Israeli archaeologists have discovered an ancient Canaanite-Egyptian fortress in southern Israel, dated back to about 3,200 years ago, the Israel Antiquities Authority (IAA) said Sunday.
The 18-meter-long square fortress was discovered near today's city of Kiryat Gat.
During that period, the Canaanites, Israelis and Philistines fought each other, as ancient Israel was ruled by the Egyptians.
The fortress was built by the Canaanites under Egyptian guidance, to defend against the Philistines who settled in the southern coastal plain area and built large cities there.
Thus, it served as a border fortress between the Canaanite kingdom of Lachish, which was ruled by the Egyptians, and the Philistine Gath kingdom at the west.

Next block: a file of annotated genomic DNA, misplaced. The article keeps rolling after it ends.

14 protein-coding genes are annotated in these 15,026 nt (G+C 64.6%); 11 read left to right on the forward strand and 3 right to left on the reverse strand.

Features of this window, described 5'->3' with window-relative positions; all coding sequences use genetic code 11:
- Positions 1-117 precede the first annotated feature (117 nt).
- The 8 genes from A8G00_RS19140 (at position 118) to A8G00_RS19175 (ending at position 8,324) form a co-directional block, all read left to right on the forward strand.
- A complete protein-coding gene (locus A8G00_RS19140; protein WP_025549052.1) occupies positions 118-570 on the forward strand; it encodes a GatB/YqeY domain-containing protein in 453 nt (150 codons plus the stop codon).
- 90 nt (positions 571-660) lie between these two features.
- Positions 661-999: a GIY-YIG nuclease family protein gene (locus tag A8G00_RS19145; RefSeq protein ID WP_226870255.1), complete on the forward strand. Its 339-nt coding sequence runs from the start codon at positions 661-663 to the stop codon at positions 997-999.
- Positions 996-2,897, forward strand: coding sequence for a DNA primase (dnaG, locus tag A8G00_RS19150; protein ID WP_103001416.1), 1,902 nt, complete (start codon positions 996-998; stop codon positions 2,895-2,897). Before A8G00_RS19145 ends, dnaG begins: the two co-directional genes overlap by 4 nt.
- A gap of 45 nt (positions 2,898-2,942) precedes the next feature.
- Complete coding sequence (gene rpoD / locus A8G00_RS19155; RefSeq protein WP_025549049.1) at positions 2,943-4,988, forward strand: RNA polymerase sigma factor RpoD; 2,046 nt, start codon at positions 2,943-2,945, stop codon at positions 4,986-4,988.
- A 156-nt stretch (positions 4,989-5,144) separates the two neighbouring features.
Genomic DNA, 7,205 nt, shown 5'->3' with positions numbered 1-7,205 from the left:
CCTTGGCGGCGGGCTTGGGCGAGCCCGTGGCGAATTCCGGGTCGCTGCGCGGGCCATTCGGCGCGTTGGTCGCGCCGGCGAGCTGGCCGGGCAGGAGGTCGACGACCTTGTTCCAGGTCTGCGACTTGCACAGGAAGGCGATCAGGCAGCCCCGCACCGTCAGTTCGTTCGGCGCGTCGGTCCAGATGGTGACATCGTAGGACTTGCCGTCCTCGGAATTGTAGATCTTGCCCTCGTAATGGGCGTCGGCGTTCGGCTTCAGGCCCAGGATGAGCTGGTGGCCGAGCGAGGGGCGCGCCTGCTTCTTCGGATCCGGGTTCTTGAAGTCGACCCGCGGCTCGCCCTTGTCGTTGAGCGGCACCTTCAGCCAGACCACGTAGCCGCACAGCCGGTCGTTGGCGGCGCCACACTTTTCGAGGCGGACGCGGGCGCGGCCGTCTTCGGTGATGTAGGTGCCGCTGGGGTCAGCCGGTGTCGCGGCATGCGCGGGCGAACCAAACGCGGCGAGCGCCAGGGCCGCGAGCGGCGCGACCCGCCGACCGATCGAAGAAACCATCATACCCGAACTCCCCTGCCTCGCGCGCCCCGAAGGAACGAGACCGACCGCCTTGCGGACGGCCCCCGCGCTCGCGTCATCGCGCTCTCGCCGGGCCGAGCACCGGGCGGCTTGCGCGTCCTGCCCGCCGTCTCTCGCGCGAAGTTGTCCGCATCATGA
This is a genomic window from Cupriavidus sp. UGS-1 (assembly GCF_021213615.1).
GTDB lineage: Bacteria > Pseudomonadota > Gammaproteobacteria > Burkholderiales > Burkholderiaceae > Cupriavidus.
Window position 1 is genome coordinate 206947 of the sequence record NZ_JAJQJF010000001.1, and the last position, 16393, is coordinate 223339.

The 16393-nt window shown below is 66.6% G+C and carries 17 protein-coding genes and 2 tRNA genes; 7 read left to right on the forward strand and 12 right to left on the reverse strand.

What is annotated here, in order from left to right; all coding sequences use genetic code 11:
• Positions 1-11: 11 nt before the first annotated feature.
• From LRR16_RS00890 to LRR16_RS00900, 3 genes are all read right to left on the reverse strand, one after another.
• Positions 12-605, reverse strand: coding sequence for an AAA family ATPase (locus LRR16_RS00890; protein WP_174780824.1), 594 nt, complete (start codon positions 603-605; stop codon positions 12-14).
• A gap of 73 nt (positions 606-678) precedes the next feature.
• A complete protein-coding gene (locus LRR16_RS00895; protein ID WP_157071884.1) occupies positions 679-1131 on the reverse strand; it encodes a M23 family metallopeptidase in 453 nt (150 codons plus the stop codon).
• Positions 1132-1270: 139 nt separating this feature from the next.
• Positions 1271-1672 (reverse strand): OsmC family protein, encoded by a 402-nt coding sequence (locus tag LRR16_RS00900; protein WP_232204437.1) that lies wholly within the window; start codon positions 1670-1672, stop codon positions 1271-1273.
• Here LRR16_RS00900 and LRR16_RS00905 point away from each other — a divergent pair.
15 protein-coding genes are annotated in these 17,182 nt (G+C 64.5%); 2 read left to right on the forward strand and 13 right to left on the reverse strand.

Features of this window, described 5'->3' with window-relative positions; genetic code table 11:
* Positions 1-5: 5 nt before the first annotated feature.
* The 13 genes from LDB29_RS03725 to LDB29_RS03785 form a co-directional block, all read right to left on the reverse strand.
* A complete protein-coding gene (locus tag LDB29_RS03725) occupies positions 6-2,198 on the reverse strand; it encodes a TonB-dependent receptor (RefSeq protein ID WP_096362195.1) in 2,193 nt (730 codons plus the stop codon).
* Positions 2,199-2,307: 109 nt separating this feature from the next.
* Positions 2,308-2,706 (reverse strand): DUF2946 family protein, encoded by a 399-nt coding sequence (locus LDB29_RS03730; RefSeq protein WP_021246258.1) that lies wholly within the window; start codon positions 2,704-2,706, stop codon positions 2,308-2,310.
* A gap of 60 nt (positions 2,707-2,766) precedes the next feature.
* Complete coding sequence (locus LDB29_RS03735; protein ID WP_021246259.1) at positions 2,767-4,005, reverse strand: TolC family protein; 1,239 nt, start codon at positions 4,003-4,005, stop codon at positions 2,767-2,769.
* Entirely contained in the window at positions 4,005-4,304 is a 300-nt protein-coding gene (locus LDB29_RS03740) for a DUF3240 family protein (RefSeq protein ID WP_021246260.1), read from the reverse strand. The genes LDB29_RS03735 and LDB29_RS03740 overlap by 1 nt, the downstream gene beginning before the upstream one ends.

The fortress was established in a strategic location, observing a main road that connected the area to the coastal plain.
It had a well-preserved huge entrance threshold, hewn from a single stone weighing about three tonnes.
There was also a courtyard paved with stone slabs, as well as pillars in the center, with rooms arranged on the sides.
Hundreds of pottery vessels, some intact, were exposed in the rooms, including a bowl and cup for worship, and many other bowls, some are of Egyptian style.
In the middle of the 12th century BC, the Egyptians left the region, leading to tremendous destruction of the unprotected Canaanite cities by the Philistines.